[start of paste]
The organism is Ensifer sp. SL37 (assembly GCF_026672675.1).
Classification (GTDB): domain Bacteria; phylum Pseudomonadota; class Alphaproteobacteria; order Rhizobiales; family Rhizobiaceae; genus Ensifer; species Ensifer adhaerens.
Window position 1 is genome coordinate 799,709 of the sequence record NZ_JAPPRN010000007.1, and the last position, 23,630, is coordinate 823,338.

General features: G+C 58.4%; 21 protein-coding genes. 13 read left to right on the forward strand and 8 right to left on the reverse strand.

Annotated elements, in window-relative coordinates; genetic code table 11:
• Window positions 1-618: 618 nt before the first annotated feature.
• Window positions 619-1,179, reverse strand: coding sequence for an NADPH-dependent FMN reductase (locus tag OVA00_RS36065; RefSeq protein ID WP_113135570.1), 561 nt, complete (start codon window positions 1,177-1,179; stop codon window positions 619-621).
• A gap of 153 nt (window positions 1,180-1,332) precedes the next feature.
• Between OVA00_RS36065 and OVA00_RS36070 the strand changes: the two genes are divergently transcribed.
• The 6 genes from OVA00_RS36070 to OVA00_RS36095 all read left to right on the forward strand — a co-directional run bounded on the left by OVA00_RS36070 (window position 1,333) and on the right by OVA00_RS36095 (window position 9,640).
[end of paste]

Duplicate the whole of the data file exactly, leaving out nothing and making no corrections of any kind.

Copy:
The organism is Ensifer sp. SL37 (assembly GCF_026672675.1).
Classification (GTDB): domain Bacteria; phylum Pseudomonadota; class Alphaproteobacteria; order Rhizobiales; family Rhizobiaceae; genus Ensifer; species Ensifer adhaerens.
Window position 1 is genome coordinate 799,709 of the sequence record NZ_JAPPRN010000007.1, and the last position, 23,630, is coordinate 823,338.

General features: G+C 58.4%; 21 protein-coding genes. 13 read left to right on the forward strand and 8 right to left on the reverse strand.

Annotated elements, in window-relative coordinates; genetic code table 11:
• Window positions 1-618: 618 nt before the first annotated feature.
• Window positions 619-1,179, reverse strand: coding sequence for an NADPH-dependent FMN reductase (locus tag OVA00_RS36065; RefSeq protein ID WP_113135570.1), 561 nt, complete (start codon window positions 1,177-1,179; stop codon window positions 619-621).
• A gap of 153 nt (window positions 1,180-1,332) precedes the next feature.
• Between OVA00_RS36065 and OVA00_RS36070 the strand changes: the two genes are divergently transcribed.
• The 6 genes from OVA00_RS36070 to OVA00_RS36095 all read left to right on the forward strand — a co-directional run bounded on the left by OVA00_RS36070 (window position 1,333) and on the right by OVA00_RS36095 (window position 9,640).